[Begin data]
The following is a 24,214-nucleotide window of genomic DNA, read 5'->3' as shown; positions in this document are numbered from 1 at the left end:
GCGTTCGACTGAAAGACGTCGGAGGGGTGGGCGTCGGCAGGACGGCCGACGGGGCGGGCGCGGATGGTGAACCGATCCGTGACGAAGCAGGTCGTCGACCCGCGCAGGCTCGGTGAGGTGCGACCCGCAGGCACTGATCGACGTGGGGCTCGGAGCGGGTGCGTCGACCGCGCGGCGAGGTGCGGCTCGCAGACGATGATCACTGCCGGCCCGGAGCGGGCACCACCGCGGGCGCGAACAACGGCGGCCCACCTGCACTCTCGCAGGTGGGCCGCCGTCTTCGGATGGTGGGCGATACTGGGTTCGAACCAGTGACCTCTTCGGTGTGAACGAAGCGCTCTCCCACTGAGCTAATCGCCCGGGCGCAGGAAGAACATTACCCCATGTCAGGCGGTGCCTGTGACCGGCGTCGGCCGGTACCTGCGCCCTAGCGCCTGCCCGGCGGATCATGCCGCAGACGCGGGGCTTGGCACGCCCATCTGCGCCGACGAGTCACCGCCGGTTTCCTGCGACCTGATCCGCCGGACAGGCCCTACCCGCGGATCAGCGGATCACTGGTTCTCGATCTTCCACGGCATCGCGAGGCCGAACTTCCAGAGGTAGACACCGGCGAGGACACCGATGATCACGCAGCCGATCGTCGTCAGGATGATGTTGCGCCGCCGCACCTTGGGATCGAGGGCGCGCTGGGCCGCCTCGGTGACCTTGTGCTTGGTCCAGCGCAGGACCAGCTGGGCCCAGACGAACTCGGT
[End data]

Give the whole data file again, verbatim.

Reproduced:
The following is a 24,214-nucleotide window of genomic DNA, read 5'->3' as shown; positions in this document are numbered from 1 at the left end:
GCGTTCGACTGAAAGACGTCGGAGGGGTGGGCGTCGGCAGGACGGCCGACGGGGCGGGCGCGGATGGTGAACCGATCCGTGACGAAGCAGGTCGTCGACCCGCGCAGGCTCGGTGAGGTGCGACCCGCAGGCACTGATCGACGTGGGGCTCGGAGCGGGTGCGTCGACCGCGCGGCGAGGTGCGGCTCGCAGACGATGATCACTGCCGGCCCGGAGCGGGCACCACCGCGGGCGCGAACAACGGCGGCCCACCTGCACTCTCGCAGGTGGGCCGCCGTCTTCGGATGGTGGGCGATACTGGGTTCGAACCAGTGACCTCTTCGGTGTGAACGAAGCGCTCTCCCACTGAGCTAATCGCCCGGGCGCAGGAAGAACATTACCCCATGTCAGGCGGTGCCTGTGACCGGCGTCGGCCGGTACCTGCGCCCTAGCGCCTGCCCGGCGGATCATGCCGCAGACGCGGGGCTTGGCACGCCCATCTGCGCCGACGAGTCACCGCCGGTTTCCTGCGACCTGATCCGCCGGACAGGCCCTACCCGCGGATCAGCGGATCACTGGTTCTCGATCTTCCACGGCATCGCGAGGCCGAACTTCCAGAGGTAGACACCGGCGAGGACACCGATGATCACGCAGCCGATCGTCGTCAGGATGATGTTGCGCCGCCGCACCTTGGGATCGAGGGCGCGCTGGGCCGCCTCGGTGACCTTGTGCTTGGTCCAGCGCAGGACCAGCTGGGCCCAGACGAACTCGGT